Qu-Bit’s Wave is presumably named after the Wave (wav) format samples it plays — up to four of them at once. A 4GB MicroSD card is included, ready-populated with drum hits, vocals, synths and sound effects, easily enough to get you going. There are no restrictions on the length of samples, only the number: the Wave can address no more than 64 mono samples.
This is a module of Zen-like simplicity and its four channels must be treated completely separately, from their pitch inputs to their respective audio jacks. There isn’t even a mix output. And although described as a polyphonic sample player, the Wave lacks any built-in voice assignment. You can’t, for example, play its channels sequentially from a single set of CV/Gate connections. Instead, operation is pared down to the essentials of sample triggering and transposition. Spin a pitch knob and the channel’s sample is transposed by as much as two octaves upwards, or down as deep as four. At the knob’s centre position, which is easily located with a notch, playback is without transposition. By connecting a keyboard or sequencer, you can talk to each channel chromatically via the V/oct CV input (range: 0-5 V).
Whether initiated from an incoming gate or manually via its white trigger button, every sample is a one-shot that plays until the end. If triggered a second time before completion, it is restarted. It really doesn’t get much simpler than that!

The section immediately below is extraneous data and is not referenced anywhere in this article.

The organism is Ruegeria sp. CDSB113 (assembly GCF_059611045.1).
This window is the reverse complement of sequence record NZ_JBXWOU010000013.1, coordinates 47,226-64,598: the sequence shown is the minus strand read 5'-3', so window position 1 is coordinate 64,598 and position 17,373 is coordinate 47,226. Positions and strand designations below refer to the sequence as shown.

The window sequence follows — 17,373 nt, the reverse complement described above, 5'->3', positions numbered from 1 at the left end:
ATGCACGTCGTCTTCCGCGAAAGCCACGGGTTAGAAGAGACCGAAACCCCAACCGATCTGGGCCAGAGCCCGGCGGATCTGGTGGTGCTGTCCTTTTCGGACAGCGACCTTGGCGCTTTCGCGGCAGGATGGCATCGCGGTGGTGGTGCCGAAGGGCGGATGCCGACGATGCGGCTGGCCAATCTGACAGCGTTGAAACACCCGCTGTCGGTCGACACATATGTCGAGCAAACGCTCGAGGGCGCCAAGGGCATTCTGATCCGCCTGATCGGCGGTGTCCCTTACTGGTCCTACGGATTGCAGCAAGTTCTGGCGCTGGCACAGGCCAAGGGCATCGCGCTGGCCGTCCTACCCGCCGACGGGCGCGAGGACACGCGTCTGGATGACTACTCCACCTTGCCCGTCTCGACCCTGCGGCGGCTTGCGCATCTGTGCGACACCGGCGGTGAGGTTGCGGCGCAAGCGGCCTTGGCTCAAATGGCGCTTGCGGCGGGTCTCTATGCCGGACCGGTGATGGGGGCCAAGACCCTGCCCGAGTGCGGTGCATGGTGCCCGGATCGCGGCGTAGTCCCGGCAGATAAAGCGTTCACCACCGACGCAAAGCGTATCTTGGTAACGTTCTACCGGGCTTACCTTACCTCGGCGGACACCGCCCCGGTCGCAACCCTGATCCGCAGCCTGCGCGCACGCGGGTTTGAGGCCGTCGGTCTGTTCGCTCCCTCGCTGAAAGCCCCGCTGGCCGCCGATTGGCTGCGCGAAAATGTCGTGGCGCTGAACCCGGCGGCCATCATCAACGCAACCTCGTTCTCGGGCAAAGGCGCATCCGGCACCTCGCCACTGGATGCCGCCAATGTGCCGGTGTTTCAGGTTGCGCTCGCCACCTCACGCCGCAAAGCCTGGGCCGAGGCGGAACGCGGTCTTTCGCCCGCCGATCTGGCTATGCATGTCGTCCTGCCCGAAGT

After a brief peruse of the supplied recordings, I popped the card out in order to replace them with my own stuff. A card reader is necessary for this, of course, but at least the required format is straightforward: 16-bit mono, 44.1kHz with no metadata included. Qu-Bit supply a Mac utility to perform the conversion for you and there are options such as Audacity for PC users. The manual lays out the file-naming conventions and once these were assimilated, I set about filling the (mostly-empty) card, beginning with a couple of hour-long recordings, followed by the usual percussion, synth basses and snippets of movie dialogue. Then, out of curiosity, I split a couple of finished tunes into their left and right components and copied them along with the rest. Triggering this divided audio (panned appropriately) was hugely rewarding and suggested that the Wave could be a convenient source of long ambient effects — or even complete backing tracks! Prospective mimers must be careful to hit those triggers simultaneously — and only once — or the game is up!
The File knob or its CV input determines which of the channel’s four samples can be triggered. If you think four isn’t very many choices, I’m inclined to agree. Even when you’ve fully populated the card, you still only have access to 16 samples at a time, because that’s the capacity of a bank. Switching banks involves holding down a couple of buttons, waiting five seconds then picking one of the four available. And you can only load complete banks, which means you must always replace the contents of every channel. Ultimately, it’s a process that feels rather clunky, mostly because it forces you to decide about sample grouping when copying to card, rather than at the moment you want to use them.
I’m in two minds about this module. I can’t deny the appeal of triggering up to four high-quality samples, playing them chromatically and switching between them using CV. I’m seriously drawn to the idea of loading up my meatiest hits, archive nature recordings and specially prepared material to feed into my modular effects and audio processors. However, at the price the shortcomings are hard to dismiss. It seems a shame that sample switching is limited to just four per channel. Having a total of 64 samples on card isn’t bad, but these would have stretched so much further with user control over the start time.